Yahoo 10-Q Filing Shows It Has to Hug It Out With Microsoft on Global Search
I love a good public company regulatory filing, because it yields all kinds of little golden nuggets of news that get hidden under a pile of dull and mostly accounting related information.
For example, in its 10-Q filing with the Securities and Exchange Commission today, Yahoo revealed that it had apparently exhausted its legal efforts to delay the transition of paid search in Taiwan and Hong Kong, as part of its long-term partnership deal with Microsoft.
This was part of a process that started in September, when Yahoo told Microsoft that it wanted to slow down the transition to its search technology there, as had been done in the U.S. and elsewhere.
Microsoft, of course, disagreed and the pair went into emergency arbitration, where Yahoo lost. So, the company then went to the United States District Court for the Southern District of New York to overturn the arbitrator’s award, where it lost again.
Not to be deterred by all this legal losery by general counsel Ron Bell, Yahoo then showed up at the United States Court of Appeals for the Second Circuit, which initially agreed to a stay of the order to move forward with the search transition.
Then five days ago — it’s amazing Yahoo did not call and tell me — the Second Circuit, the company noted, “denied the continuation of the stay pending appeal.”
After all that doubtlessly pricey legal maneuvering, Yahoo said that it is now “working with Microsoft on a transition schedule.”
In other words, despite leaking all over the place that CEO Marissa Mayer wanted to get out of the search partnership with Microsoft (and she still might want to), Yahoo’s not getting out of the rollout globally. Taiwan and Hong Kong were the last two markets left worldwide.
Those inside Microsoft said they have been perplexed by Yahoo’s actions, especially in the fervent legal efforts. “There are problems in the search relationship, of course but this was just bizarre,” said one person.
More on that interesting relationship, especially as Microsoft picks its CEO (which was Mayer’s excuse to delay in Taiwan and Hong Kong, according to filings), soon. Meanwhile, FYI, Google still dominates search across the world, in part due to Mayer’s work while an exec there.
Until then, here’s the pertinent part of the Yahoo 10-Q:
In September 2013, the Company advised Microsoft that we were delaying the transition of paid search in Taiwan and Hong Kong. Microsoft disagreed with the delay and initiated an emergency arbitration under the Search Agreement. The arbitrator enjoined the Company from continuing the delay and directed the Company to complete the transition of Taiwan and Hong Kong in October and November, respectively. The Company sought to vacate the arbitrator’s award in the United States District Court for the Southern District of New York, but the District Court issued an order denying the Company’s petition to vacate. The Company then filed a notice of appeal to the United States Court of Appeals for the Second Circuit, together with a motion to stay enforcement of the District Court’s order pending the appeal. The Second Circuit granted a temporary stay of enforcement of the District Court’s order, but on November 7, 2013, denied the continuation of the stay pending appeal. The Company is working with Microsoft on a transition schedule.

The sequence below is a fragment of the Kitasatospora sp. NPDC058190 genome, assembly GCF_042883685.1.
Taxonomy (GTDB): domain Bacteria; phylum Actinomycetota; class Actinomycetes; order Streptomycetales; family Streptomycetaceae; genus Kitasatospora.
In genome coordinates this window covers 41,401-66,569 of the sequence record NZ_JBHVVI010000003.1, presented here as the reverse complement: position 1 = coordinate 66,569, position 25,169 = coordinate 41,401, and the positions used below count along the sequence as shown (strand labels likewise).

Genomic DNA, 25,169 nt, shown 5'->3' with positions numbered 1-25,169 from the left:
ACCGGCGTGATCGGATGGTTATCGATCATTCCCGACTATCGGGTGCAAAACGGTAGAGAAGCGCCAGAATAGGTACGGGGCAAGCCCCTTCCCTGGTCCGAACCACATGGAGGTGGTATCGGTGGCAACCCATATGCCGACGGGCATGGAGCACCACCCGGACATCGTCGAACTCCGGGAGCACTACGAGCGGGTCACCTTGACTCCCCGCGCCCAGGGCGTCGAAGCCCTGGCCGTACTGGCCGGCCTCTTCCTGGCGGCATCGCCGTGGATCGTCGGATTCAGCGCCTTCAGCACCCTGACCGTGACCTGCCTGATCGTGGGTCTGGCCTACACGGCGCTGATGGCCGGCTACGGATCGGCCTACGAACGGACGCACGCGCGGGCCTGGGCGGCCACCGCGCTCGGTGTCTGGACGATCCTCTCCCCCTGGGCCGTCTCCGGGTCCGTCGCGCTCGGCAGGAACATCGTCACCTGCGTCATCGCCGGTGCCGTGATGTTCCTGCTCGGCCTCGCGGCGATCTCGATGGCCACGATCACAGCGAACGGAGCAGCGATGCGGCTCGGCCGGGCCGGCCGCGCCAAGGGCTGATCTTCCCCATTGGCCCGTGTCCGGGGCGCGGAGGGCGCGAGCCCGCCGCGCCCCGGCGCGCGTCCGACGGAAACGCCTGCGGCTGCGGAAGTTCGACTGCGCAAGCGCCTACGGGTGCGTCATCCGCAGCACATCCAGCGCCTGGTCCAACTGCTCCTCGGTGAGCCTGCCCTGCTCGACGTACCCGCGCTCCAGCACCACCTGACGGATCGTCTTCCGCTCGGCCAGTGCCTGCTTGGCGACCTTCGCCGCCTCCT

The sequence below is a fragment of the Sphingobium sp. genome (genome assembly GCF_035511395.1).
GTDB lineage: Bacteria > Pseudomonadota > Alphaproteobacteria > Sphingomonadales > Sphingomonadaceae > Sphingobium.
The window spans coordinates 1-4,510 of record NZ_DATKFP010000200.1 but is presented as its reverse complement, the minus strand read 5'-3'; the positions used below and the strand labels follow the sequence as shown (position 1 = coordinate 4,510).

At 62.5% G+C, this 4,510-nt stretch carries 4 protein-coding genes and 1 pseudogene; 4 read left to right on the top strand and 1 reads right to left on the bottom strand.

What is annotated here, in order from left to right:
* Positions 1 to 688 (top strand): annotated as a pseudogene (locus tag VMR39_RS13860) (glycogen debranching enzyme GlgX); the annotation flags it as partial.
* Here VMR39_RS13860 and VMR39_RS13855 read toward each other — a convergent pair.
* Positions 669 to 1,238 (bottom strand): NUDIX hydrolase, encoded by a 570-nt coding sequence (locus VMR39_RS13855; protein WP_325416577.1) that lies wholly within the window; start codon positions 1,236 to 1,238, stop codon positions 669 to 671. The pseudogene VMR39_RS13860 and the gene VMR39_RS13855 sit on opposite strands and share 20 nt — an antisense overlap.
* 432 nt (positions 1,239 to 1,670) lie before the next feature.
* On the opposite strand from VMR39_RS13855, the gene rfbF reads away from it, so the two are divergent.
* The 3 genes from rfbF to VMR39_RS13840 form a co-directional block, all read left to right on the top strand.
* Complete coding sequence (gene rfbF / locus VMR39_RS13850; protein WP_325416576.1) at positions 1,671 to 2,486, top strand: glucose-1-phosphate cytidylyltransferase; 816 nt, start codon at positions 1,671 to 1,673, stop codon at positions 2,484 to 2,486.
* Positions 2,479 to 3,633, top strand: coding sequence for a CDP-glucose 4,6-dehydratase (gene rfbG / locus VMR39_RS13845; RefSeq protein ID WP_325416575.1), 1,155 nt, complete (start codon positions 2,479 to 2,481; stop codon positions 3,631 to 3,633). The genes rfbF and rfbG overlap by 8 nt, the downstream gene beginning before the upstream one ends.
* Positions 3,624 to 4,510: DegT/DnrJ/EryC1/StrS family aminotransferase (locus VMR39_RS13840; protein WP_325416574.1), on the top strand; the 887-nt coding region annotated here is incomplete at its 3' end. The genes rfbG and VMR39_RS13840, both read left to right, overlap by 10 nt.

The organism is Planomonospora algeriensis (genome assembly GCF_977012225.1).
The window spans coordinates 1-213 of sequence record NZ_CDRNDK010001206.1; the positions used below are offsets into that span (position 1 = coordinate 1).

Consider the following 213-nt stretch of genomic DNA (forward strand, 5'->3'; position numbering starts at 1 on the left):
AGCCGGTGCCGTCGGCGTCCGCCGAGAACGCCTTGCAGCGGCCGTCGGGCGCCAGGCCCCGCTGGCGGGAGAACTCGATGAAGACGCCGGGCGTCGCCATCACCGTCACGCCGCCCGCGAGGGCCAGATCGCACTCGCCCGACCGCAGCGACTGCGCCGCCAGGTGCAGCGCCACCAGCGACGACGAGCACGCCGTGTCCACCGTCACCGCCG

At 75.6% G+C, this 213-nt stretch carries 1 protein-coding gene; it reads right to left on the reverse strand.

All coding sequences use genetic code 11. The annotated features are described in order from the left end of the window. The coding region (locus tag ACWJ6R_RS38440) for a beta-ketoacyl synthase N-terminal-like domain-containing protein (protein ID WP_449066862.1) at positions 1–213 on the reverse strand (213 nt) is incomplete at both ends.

Since I am gold-mining, here’s another nugget from the document that has nothing to do with search, but how much Yahoo paid for its long-term lease for four floors in the former New York Times building to bring together its hundreds of employees there.
From Yahoo’s filing: “In May 2013, we entered into a 12 year operating lease agreement for four floors of the former New York Times building in New York City with a total expected minimum lease commitment of $125 million. We have the option to renew the lease for an additional five years. The lease requires monthly payments of approximately $1 million starting in July 2015 through June 2025; however, rent expense will be recorded over the lease term commensurate with the right to control the space which began in July 2013.”